Coping Skills

By Nancy S Buck, PhD, RN

We all have those overwhelming experiences and stressful times in our lives when it feels as though everything is falling apart. The upset can be a failing grade on an important exam in our high school class, or hearing the news that our family pet has died, or being laid off from our job and only source of income, or the pain and heartache that comes with a love break-up. Let’s not forget that many are now struggling because of environmental and whether challenges. These include floods, flash floods, out of control forest fires, tsunamis, hurricanes and tornadoes.

What do you do when faced with these kinds of things in your life? Do you have coping strategies and self-soothing comfort skills? Have you developed and practiced these skills? Or are you like many people who aren’t quite sure what you do until faced with the emotional upheaval of life?

I have recently begun working as a nurse in a psychiatric emergency room of a regular hospital. Most of the people I see are in the worst moments of their lives facing terrible circumstances. This is the time when coping skills are really needed. Too often however, people tell me they have very few or no coping strategies.

When I asked one fellow, who was terribly upset and distraught, what he did to help himself he told me he asked his girlfriend to hug and hold him. If she wasn’t available he told me he then took drugs, whether they were prescription drugs or street drugs. He was in search of something that would help him numb the pain he was experiencing. These were the only two strategies he had. Amazingly he never considered seeking some kind of solution or help to solve his problems. Even this emergency room visit had been initiated by the police and not his idea.

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For improved Mental Health & Happiness start now developing, learning and practicing your coping skills. This is best done not when you are faced with the crisis or upset, but when life is mostly in balance and you feel calm and in control. Chances are good that you already have a few of these self-soothing strategies. Perhaps you just haven’t considered these to be part of your coping repertoire.

For instance, do you close your eyes, take a deep breath and count to 10? Or maybe you call a dear and trusted friend just to hear his voice knowing he will offer wise words of counsel. Some people get regular massages and when needed get an emergency massage. Others take a bath, or meditate, or take a nap, or go for a long or short walk in nature. Still others go directly to the ice cream shop, local bakery or fried chicken joint to eat their comfort foods because that is what is needed — some comfort.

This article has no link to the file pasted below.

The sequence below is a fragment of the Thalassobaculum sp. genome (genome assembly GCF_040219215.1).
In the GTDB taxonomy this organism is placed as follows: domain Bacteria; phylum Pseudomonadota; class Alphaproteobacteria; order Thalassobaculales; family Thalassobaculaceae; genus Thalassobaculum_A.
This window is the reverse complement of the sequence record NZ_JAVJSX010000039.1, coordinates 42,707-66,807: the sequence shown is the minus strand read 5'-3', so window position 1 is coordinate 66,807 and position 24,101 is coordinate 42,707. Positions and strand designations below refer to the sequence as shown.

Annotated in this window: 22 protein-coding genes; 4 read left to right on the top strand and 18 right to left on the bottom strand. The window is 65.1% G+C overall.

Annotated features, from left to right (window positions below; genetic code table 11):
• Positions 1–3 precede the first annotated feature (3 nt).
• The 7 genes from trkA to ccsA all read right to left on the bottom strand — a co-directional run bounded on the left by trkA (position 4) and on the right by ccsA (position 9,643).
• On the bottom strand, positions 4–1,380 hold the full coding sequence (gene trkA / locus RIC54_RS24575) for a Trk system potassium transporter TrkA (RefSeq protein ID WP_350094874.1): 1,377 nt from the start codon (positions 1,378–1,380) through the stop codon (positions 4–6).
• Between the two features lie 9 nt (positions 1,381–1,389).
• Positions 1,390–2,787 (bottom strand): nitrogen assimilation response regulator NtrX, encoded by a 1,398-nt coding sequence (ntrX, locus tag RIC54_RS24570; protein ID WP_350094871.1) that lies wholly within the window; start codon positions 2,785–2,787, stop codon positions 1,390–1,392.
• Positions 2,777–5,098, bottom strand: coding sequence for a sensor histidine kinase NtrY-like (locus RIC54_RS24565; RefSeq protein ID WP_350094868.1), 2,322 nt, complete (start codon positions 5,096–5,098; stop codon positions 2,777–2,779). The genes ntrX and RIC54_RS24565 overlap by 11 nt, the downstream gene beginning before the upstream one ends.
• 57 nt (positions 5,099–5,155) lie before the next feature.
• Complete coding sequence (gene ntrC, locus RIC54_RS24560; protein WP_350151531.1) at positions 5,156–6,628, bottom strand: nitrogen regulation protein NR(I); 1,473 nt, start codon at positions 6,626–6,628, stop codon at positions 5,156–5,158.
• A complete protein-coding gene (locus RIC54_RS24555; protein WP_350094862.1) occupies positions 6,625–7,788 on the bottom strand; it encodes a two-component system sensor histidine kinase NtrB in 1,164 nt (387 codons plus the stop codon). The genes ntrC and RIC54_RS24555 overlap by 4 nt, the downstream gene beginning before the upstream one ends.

A crisis is not the time for judgment about what is the healthiest choice. Now is the time to evaluate only based on the ability of your strategy to give you the kind of immediate comfort, relief and help you need.  Once the crisis is resolved you can decide whether or not to cultivate healthier and more effective coping strategies. It is always appropriate however, to evaluate whether or not your coping strategy is putting you in greater danger like my patient who was hospitalized for perilous drug consumption.

Start today. Follow these three simple steps:

  1. Identify your present coping strategies
  2. Evaluate how healthy and effective they are
  3. Start cultivating and practicing more strategies to add to your  repertoire. To get more ideas you can always ask friends and family  members what they do to help them cope when under stress.

Dealing with a crisis involves more than relying on good and effective coping strategies to help keep you calm. Understanding the step-by-step of handing the crisis you face is also essential. This will be discussed in a future blog.

For now, improve your Mental Health & Happiness today by cultivating, practicing and improving  your present coping strategies.

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